The Upanishads resolve this by using the famous Hindu saying of “Neti. Neti” (Not this, not that). Brahman is described as one who is beyond definitions. He is beyond all human descriptions. As put in the Kena Upanishad, “Brahman is he whom speech cannot express, and from whom the mind, unable to reach him, comes away baffled….That which is not comprehended by the mind but by which the mind comprehends — know that to be Brahman.”4 Thus Brahman, the Supreme Reality, is the inexpressible, invisible, inaudible, and unthinkable ground of all existence, only to be experienced in a flash of mystical intuition.
But what about the inner world, which seems to be just as vast and as complicated as the outer world? This inner world is considered to be a bewildering sequence of sensations, perceptions, thoughts, emotions, images, memories, and feelings. The Upanishads, after careful analysis, suggest that there is something within the inner world that is just as changeless as the Brahman. They named it Atman, the Inner Being, the Self.
A Christian Response. We can challenge our Hindu friends to distinguish between philosophical truth and revealed truth. The former is intellectually stimulating; the latter is spiritually satisfying. Intellectual stimulation, though it might thrill us, never can replace spiritual satisfaction, which comes as a gift from Jesus Christ.
Let Hindus learn about the words of Peter when he talks about the saints who searched for answers and found their answers in Christ: “Of which salvation the prophets have enquired and searched diligently, who prophesied of the grace that should come unto you: Searching what, or what manner of time the spirit of Christ which was in them did signify” (1 Pet. 1:10–11 KJV).
While there is room for intense search for God and His truth, we must remember that God has made all the necessary provisions for us. He has taken the initiative; we simply accept the offer.
The Search for Life. Though there is a great deal of confusion about the concept of life in most of the Hindu texts, Hindus do not believe that what we see, hear, or observe with our physical senses is life.
Krishna, the incarnation of Vishnu, in his discourse with Arjuna, the warrior king, talks about the illusive nature of life: “Never was there a time when I was not, nor thou, nor these men, nor will there ever be a time hereafter when we shall cease to be. As the soul passes in this body through childhood, youth and age, even so is its taking on of another body. The sage is not perplexed by this.”5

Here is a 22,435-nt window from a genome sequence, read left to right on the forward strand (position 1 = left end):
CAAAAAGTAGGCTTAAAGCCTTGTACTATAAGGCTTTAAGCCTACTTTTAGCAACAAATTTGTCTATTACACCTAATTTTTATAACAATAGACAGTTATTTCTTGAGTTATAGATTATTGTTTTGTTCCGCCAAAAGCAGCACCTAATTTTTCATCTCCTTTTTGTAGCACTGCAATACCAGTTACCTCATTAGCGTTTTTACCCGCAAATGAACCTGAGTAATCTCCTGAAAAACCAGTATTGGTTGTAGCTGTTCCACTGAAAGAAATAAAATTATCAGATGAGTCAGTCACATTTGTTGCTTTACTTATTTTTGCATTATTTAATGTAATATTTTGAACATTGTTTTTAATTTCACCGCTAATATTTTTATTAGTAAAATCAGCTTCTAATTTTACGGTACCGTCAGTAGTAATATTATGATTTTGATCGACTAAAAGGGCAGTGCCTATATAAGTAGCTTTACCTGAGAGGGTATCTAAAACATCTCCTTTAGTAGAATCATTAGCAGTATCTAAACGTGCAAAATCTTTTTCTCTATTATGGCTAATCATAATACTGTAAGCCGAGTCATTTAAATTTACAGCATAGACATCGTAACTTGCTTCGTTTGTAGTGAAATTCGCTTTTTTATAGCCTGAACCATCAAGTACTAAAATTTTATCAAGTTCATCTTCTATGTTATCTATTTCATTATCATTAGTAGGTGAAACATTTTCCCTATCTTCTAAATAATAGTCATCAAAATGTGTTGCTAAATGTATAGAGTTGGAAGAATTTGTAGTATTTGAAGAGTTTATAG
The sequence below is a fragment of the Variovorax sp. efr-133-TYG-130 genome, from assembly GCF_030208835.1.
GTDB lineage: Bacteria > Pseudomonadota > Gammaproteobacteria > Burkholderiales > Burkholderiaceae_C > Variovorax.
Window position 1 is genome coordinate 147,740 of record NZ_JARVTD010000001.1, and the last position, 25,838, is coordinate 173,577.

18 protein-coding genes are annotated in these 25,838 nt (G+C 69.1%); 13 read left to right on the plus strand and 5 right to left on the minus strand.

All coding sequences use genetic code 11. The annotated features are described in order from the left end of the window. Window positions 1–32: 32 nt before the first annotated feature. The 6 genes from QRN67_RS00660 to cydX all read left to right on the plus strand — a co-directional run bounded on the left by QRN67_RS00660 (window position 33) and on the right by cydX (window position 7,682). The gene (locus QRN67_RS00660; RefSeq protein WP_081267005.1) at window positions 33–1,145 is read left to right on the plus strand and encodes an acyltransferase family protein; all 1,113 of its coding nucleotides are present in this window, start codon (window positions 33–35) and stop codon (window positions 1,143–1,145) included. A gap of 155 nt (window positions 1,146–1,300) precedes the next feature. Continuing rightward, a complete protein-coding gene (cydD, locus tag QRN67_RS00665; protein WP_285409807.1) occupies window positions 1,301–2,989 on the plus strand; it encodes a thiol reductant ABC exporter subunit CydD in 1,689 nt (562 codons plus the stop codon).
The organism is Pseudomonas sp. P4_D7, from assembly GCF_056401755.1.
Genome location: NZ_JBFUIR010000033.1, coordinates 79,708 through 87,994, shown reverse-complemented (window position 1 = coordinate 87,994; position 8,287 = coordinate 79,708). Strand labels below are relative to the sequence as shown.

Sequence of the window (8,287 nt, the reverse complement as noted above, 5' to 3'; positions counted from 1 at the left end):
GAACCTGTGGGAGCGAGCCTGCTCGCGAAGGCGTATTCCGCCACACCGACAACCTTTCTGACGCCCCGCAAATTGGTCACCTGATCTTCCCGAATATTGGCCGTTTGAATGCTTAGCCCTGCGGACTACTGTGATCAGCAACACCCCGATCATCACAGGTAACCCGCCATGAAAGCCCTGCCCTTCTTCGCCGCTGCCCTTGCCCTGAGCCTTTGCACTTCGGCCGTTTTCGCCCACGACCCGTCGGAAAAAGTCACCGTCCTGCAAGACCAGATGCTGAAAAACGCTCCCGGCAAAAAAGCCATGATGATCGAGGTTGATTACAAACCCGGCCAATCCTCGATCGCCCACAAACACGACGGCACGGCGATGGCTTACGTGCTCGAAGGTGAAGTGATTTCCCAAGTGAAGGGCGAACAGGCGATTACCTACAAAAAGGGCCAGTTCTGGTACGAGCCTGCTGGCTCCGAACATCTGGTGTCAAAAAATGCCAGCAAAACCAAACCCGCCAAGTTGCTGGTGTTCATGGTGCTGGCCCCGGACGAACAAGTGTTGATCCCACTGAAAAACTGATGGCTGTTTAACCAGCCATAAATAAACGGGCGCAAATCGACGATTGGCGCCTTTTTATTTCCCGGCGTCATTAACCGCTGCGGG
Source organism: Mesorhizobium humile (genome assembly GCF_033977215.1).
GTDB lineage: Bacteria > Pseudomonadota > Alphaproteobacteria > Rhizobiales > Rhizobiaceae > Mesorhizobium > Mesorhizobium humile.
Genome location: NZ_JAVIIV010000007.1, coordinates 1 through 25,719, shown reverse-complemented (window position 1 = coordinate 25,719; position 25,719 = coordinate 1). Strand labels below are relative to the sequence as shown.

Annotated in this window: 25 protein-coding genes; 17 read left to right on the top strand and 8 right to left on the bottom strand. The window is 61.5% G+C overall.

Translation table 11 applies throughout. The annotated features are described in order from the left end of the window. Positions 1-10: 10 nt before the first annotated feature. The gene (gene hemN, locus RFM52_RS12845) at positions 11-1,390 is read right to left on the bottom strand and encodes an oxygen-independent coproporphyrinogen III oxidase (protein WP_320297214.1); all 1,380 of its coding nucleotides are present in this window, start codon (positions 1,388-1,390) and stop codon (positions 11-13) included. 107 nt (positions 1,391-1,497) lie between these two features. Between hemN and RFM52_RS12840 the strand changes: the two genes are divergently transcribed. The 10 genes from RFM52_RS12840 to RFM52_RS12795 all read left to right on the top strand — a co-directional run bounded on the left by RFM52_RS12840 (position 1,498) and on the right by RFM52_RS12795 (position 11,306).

A Hindu thus seeks to fulfill concurrently two vital missions in life: to seek union with the Self in the world, and to seek renunciation from the world.
A Christian Response. It is necessary to explain that Jesus Christ gives abundant LIFE to every person who comes to Him in faith by providing complete deliverance from this world that leads to death. However, this deliverance is not from the world of illusion; it is from the world of sin.
We must accept the Hindu concept of ignorance (versus knowledge), but only as ignorance of the concepts of human sin and wonderful provision in Christ for the cancellation of sin. We must share with our Hindu friends that we are talking about our inability to understand the depth and complexity of human sin, which conceals from us the glorious meaning of God’s grace for the forgiveness of our sin. It remains an idea only for the Hindu without the experiential reality.
All human endeavors, however intellectually profound and convincing, are, by themselves, totally incapable of wiping away or removing the sin of humankind. Rebellion against God cannot be argued away with scholarly and philosophical discourses. Sin against God cannot be dismissed with disciplined spiritual searches.
The End of the Journey. We must ask our Hindu friends to recognize that one cannot discover answers to eternal spiritual questions all by oneself — one needs spiritual insights and concentrated training from an external source, and that one must willingly and completely submit to the revelations of God who loves everyone so much that He died to save them.
In the end, Hindus have two choices: accept Jesus Christ as their Savior and begin to live fulfilled lives with the reality and truth of Jesus, and life in Jesus; or, they can continue to explore and search out ideas and concepts that may raise interesting questions but do not answer them. They propose the existence of certain metaphysical realities but do not promise any spiritual certainties. In the end, this leads to hopelessness and endlessness.
Suggest to your Hindu friends that the idea of a search for answers is a great one, but where/how does one begin the journey? And how does one know that one will reach the journey’s end?
Why not start with the certainty of Jesus Christ and ensure your safe arrival at the end of the road? —C. Wayne Mayhall
Wayne Mayhall teaches comparative world religions at North Carolina Agricultural and Technical State University, Limestone College, and LIM college. He is the author of Patterns of Religions (Cengage, 2005) and Religious Autobiographies (Cengage, 2003).
- Radhakrishnan, 1927.
- Radhakrishnan, 1927.
- Mundaka Upanishad, II.i.1.
- Kena Upanishad, 1.6.
- Bhagavada Gita 2:12, 13.